The Wiener Musikverein is a concert hall in the Innere Stadt borough of Vienna, Austria. It is the home of the Vienna Philharmonic. The acoustics of the "Great Hall" (Großer Saal) have earned it recognition alongside concert halls including Berlin's Konzerthaus, the Concertgebouw in Amsterdam, and Boston's Symphony Hall.
The building is located on Dumbastraße / Bösendorferstraße behind the Hotel Imperial near the Vienna Ring Road and the Wien River, between Bösendorfer street and Charles' Square. However, since Bösendorfer street is a relatively small street, the building is better known as being between Charles' Square and Kärntner Ring (part of Vienna Ring Road). It was erected as the new concert hall run by the Society of Friends of Music in Vienna, on a piece of land provided by Emperor Franz Joseph I of Austria in 1863.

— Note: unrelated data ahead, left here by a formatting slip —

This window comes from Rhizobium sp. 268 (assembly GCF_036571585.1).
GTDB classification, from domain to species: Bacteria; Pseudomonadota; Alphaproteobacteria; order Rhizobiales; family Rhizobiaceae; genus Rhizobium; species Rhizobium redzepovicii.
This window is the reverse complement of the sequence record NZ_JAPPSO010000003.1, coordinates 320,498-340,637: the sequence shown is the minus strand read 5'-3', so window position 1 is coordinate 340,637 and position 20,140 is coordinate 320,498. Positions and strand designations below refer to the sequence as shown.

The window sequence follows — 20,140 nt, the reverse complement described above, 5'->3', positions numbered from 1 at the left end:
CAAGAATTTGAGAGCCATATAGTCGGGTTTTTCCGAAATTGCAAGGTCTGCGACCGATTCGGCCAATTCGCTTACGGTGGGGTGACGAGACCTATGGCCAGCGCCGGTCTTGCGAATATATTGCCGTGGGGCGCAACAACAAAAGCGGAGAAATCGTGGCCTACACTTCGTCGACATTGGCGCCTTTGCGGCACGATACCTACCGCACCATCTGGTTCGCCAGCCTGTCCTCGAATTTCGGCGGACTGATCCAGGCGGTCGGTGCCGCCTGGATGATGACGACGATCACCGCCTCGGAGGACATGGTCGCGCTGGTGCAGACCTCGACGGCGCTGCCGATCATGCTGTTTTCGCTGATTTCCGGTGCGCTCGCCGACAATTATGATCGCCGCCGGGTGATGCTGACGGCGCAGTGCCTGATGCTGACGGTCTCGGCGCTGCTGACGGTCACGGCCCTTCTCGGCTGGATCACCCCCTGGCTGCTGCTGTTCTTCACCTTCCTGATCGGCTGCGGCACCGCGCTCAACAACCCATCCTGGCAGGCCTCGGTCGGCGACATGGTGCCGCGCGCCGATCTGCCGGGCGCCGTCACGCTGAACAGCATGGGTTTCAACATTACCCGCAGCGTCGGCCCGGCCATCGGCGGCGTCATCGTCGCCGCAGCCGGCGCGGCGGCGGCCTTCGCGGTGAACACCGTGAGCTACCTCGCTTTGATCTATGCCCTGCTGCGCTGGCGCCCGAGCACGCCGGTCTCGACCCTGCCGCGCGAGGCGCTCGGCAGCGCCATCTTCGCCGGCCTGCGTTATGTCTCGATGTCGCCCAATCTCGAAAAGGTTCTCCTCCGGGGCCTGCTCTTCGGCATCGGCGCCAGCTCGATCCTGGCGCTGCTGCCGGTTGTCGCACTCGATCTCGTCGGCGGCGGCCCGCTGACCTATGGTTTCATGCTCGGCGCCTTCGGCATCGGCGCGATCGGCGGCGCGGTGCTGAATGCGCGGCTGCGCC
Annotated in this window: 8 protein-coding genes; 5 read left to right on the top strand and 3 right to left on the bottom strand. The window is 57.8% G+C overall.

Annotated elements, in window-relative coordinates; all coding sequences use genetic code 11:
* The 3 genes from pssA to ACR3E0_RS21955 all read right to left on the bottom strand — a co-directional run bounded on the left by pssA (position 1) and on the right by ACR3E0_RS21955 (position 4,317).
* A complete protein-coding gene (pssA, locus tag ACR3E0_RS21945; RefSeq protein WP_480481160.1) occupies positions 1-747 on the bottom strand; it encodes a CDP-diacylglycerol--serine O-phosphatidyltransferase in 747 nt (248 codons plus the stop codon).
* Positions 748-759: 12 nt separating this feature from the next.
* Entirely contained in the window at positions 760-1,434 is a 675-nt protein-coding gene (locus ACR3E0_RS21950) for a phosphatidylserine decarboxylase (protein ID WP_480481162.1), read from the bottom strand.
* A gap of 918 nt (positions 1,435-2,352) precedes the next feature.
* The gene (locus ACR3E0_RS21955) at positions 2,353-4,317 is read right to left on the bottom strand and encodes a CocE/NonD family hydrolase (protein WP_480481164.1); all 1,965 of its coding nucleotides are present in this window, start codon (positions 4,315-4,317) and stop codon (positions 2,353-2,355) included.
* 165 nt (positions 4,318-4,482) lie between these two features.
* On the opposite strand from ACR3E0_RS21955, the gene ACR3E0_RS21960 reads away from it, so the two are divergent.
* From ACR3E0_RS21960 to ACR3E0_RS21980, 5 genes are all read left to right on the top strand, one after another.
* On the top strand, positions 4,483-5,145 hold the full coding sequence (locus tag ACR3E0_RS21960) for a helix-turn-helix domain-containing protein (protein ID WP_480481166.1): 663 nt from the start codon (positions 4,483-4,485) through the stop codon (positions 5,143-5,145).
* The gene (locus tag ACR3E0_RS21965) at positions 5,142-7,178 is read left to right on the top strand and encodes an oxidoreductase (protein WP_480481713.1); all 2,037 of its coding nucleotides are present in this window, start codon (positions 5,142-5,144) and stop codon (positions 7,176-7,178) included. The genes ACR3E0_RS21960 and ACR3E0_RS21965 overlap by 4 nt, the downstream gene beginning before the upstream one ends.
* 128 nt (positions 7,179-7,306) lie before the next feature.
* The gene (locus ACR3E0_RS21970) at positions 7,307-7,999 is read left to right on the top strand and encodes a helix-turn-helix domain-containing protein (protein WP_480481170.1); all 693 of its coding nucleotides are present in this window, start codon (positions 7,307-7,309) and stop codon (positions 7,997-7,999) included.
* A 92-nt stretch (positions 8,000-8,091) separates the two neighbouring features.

The plans were designed by Danish architect Theophil Hansen in the Neoclassical style of an ancient Greek temple, including a concert hall and a smaller chamber music hall. The building was inaugurated on 6 January 1870. A major donor was Nikolaus Dumba, industrialist and liberal politician of Greek descent, whose name the Austrian government gave to one of the streets surrounding the Musikverein.
The Great Hall's lively acoustics are primarily based on Hansen's intuition, as he could not rely on any studies on architectural acoustics. The room's rectangular shape and proportions, its boxes, and sculptures allow early and numerous sound reflections.
The Hall originally included a historic pipe organ built by Friedrich Ladegast. Its first organ recital was held by Anton Bruckner in 1872. The present-day instrument was originally installed in 1907 by the Austrian firm of Rieger Orgelbau, highly esteemed by musicians such as Franz Schmidt or Marcel Dupré, and rebuilt in 2011.
In 2001, a renovation program began. Several new rehearsal halls were installed in the basement.